Another interesting aspect of copyright is religion. Religion is one of the fundamental aspects of society. Religious texts are published, copies, and scrutinized by both true believers and critics. Can you imagine the Roman Catholic Church claiming copyright over the Bible?
Interestingly, the Authorised Version (or "King James Bible", as many people call it informally), which is the basis of most Bibles currently available in English, is under perpetual copyright in the UK*, though I believe no other jurisdiction recognises this, and it is made available at no charge by the Church Commissioners who administer the copyright on behalf of the Crown.
* - Technically, not perpetual; the author it deemed to be the Throne (i.e., the meta-physical "human" embodiment of the Sovereign - a natural person), rather than James I himself, so it has the copyright of life+70; until and unless the UK becomes a republic, the author is deemed to still be 'alive'. Who said IPR wasn't intruiging?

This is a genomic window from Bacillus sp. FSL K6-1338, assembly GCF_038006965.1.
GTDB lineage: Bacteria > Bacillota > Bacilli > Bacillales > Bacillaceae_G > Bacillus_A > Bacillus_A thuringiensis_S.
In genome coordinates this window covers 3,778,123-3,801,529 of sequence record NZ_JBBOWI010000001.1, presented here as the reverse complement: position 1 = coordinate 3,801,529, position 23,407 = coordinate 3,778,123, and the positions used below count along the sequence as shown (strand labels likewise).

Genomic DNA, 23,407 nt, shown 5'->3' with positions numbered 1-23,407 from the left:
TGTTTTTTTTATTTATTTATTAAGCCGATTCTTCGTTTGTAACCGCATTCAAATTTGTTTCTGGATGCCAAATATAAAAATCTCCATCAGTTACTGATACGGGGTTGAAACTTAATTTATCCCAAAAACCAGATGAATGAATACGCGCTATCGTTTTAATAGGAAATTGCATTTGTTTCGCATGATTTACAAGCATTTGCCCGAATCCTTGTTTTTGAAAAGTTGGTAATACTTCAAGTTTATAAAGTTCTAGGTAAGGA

London also needs to understand the idea of running their subway all night. It was insane that I had to take a taxi to St. Pancras because the train to Paris was boarding before the tube started running for the day.
Yes, well, the network was built without track redundancy (for all but a negligible part of the network, there's exactly one set of tracks in each direction). It's stupid, and we (Humanity) learnt to do it better in later subways (like New York). That's what you get for being first in the world.
There's not much that could be done about it. I recall seeing a guesstimate price for "fixing" the problem - that is, building an entire secondary network - at US$50 billion. Not exactly in reach.
Back on-topic, I did find this story somewhat surprising; I certainly don't find there to be WiFi APs everywhere I go. Maybe I'm just unlucky.